Post-Award What responsibilities do we have? – Ensure successful delivery – Modify the contract for changes in terms and conditions – Terminate the contract for convenience, default or non- appropriation of funds
Ensure successful delivery by: Monitoring the suppliers performance Adjusting contract requirements to incorporate directed and constructive changes Cooperating with the supplier while demanding compliance with the contract terms and conditions
Ensure successful delivery by: Deciding when performance is deficient or threatens success Advising the supplier of performance deficiencies and requiring correction
Problems requiring consideration of termination Non-appropriation of funds Convenience of the State Supplier default
Termination for non-appropriation of funds Multi-year contracts Lack of funding Lack of funds
Termination for convenience Why terminate for convenience? – Change in requirements – Legislative changes – End or failure of a pilot project Considerations: – Stage of completion – Cost/benefit
Can we terminate for convenience? We no longer need the item/service or we are unhappy with the contractor What does the contract say? – Is there a termination for convenience provision? – If not, do we need one?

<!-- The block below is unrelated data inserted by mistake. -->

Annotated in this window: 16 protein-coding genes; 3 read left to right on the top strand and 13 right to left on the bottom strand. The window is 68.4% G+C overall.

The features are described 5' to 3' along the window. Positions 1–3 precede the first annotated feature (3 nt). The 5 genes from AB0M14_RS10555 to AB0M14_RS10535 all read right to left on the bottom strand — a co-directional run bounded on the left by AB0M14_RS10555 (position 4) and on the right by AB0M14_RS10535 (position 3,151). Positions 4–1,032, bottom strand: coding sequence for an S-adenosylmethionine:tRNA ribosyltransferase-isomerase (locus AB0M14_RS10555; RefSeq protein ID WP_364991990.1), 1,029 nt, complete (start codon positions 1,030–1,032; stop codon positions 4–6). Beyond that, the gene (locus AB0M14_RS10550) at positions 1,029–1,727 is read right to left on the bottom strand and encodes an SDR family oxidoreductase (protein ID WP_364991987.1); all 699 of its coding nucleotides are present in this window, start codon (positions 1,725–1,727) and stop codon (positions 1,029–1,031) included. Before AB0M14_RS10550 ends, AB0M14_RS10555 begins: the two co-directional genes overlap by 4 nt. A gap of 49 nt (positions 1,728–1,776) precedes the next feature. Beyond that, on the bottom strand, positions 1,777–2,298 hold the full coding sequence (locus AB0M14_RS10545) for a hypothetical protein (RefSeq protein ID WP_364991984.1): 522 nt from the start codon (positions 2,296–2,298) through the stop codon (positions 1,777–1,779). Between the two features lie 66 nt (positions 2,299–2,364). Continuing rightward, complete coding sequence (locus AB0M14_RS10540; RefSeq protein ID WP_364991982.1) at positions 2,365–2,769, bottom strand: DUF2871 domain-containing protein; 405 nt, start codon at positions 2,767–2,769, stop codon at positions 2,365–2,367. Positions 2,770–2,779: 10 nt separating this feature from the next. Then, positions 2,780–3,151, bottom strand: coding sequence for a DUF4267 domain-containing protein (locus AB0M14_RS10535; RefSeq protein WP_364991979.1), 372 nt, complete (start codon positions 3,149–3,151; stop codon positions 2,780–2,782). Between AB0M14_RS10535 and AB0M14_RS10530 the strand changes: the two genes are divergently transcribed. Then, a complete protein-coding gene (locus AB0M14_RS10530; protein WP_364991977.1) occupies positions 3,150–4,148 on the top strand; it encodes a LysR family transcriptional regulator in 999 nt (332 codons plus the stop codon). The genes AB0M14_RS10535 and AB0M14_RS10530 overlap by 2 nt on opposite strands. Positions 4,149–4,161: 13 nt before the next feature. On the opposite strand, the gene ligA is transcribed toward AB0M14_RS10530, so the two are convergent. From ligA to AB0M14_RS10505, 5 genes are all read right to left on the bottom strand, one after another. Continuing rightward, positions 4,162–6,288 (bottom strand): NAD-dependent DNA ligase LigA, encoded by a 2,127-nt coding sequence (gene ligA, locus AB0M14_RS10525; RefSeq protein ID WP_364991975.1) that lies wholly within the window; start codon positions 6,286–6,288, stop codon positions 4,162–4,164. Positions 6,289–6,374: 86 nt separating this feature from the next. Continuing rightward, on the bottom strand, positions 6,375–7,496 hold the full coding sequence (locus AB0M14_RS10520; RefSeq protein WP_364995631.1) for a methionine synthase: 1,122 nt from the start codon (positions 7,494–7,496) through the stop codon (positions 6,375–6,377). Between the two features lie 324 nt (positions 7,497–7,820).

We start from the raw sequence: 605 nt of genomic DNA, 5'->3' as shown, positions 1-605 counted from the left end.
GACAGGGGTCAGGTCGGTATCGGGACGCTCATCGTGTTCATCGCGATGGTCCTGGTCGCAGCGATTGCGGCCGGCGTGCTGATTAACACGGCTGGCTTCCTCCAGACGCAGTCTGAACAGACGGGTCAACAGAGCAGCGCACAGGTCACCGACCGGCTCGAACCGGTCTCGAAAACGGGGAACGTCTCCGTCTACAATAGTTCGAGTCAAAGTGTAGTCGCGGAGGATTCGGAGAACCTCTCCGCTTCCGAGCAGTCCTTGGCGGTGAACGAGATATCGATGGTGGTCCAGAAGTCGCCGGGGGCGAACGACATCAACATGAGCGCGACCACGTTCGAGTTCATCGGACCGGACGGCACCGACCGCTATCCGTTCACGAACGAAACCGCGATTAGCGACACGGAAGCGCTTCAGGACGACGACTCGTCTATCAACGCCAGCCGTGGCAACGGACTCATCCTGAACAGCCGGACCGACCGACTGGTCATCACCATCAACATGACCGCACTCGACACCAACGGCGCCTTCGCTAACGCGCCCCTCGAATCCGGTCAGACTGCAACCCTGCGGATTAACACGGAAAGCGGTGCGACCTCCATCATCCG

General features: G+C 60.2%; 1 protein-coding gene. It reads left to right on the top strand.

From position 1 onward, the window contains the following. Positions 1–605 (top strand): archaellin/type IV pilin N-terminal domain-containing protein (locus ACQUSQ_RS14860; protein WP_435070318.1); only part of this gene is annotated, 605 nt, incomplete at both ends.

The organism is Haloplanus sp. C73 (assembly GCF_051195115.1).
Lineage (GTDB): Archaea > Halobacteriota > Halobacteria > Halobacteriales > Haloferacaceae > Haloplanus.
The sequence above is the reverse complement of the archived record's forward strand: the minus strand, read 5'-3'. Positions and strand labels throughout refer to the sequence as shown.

Should we terminate for convenience? 1. Are we so unhappy with the contractor that we will accept the time, effort and cost of termination and reprocurement ? 2. In what stage of performance is the contract? – Just starting? – Middle of the contract? – Almost finished?
Should we terminate for convenience? (contd) 3. Will we have to pick up the sellers settlement costs? 4. What are the expected costs of termination? 5. What is the litigation risk if we do not terminate for convenience – how long, how much?
Should we terminate for convenience? (contd) If we no longer need/want the item/service? Yes - if the cost of settlement plus our termination costs are less than the contract price. Yes - if risk and cost of litigation warrants it. No - if substantial completion has occurred. No - if costs of termination (or litigation) will exceed contract price.
Termination for default Why? – Anticipatory repudiation – Breach of contract e.g. failure to perform, financial incapacity Considerations: – Stage of completion – Benefits/savings gained by termination – Anticipated costs of termination e.g. litigation, reprocurement etc. – Contribution of State to suppliers default